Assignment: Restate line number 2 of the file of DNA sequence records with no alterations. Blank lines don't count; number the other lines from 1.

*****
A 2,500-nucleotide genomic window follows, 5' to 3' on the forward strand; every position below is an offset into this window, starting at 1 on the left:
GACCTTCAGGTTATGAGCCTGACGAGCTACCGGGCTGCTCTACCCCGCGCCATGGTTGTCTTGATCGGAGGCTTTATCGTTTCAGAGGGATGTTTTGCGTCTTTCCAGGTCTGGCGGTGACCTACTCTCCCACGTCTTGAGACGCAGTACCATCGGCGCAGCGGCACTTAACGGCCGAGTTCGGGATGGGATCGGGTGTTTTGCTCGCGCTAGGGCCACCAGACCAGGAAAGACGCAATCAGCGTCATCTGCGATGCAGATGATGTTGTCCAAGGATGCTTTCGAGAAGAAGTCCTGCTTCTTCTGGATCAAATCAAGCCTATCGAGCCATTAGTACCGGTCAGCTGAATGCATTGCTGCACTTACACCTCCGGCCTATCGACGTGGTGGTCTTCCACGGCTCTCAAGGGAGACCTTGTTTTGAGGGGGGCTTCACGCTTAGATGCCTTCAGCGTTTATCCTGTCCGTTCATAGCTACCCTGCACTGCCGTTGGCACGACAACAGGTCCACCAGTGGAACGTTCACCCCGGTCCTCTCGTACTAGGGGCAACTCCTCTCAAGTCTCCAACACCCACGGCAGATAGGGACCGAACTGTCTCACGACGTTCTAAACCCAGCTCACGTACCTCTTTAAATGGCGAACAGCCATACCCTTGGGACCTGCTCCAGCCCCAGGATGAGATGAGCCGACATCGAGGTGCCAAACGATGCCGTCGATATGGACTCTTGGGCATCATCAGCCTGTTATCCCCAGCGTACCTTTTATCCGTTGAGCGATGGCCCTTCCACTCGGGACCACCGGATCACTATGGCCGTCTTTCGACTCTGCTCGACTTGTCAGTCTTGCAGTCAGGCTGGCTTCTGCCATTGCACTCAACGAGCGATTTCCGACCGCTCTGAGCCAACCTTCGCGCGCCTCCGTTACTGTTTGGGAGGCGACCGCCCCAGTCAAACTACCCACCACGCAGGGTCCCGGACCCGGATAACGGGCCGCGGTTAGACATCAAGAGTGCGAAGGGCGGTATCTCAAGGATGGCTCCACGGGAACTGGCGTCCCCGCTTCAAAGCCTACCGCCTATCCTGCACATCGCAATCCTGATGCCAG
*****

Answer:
GACCTTCAGGTTATGAGCCTGACGAGCTACCGGGCTGCTCTACCCCGCGCCATGGTTGTCTTGATCGGAGGCTTTATCGTTTCAGAGGGATGTTTTGCGTCTTTCCAGGTCTGGCGGTGACCTACTCTCCCACGTCTTGAGACGCAGTACCATCGGCGCAGCGGCACTTAACGGCCGAGTTCGGGATGGGATCGGGTGTTTTGCTCGCGCTAGGGCCACCAGACCAGGAAAGACGCAATCAGCGTCATCTGCGATGCAGATGATGTTGTCCAAGGATGCTTTCGAGAAGAAGTCCTGCTTCTTCTGGATCAAATCAAGCCTATCGAGCCATTAGTACCGGTCAGCTGAATGCATTGCTGCACTTACACCTCCGGCCTATCGACGTGGTGGTCTTCCACGGCTCTCAAGGGAGACCTTGTTTTGAGGGGGGCTTCACGCTTAGATGCCTTCAGCGTTTATCCTGTCCGTTCATAGCTACCCTGCACTGCCGTTGGCACGACAACAGGTCCACCAGTGGAACGTTCACCCCGGTCCTCTCGTACTAGGGGCAACTCCTCTCAAGTCTCCAACACCCACGGCAGATAGGGACCGAACTGTCTCACGACGTTCTAAACCCAGCTCACGTACCTCTTTAAATGGCGAACAGCCATACCCTTGGGACCTGCTCCAGCCCCAGGATGAGATGAGCCGACATCGAGGTGCCAAACGATGCCGTCGATATGGACTCTTGGGCATCATCAGCCTGTTATCCCCAGCGTACCTTTTATCCGTTGAGCGATGGCCCTTCCACTCGGGACCACCGGATCACTATGGCCGTCTTTCGACTCTGCTCGACTTGTCAGTCTTGCAGTCAGGCTGGCTTCTGCCATTGCACTCAACGAGCGATTTCCGACCGCTCTGAGCCAACCTTCGCGCGCCTCCGTTACTGTTTGGGAGGCGACCGCCCCAGTCAAACTACCCACCACGCAGGGTCCCGGACCCGGATAACGGGCCGCGGTTAGACATCAAGAGTGCGAAGGGCGGTATCTCAAGGATGGCTCCACGGGAACTGGCGTCCCCGCTTCAAAGCCTACCGCCTATCCTGCACATCGCAATCCTGATGCCAG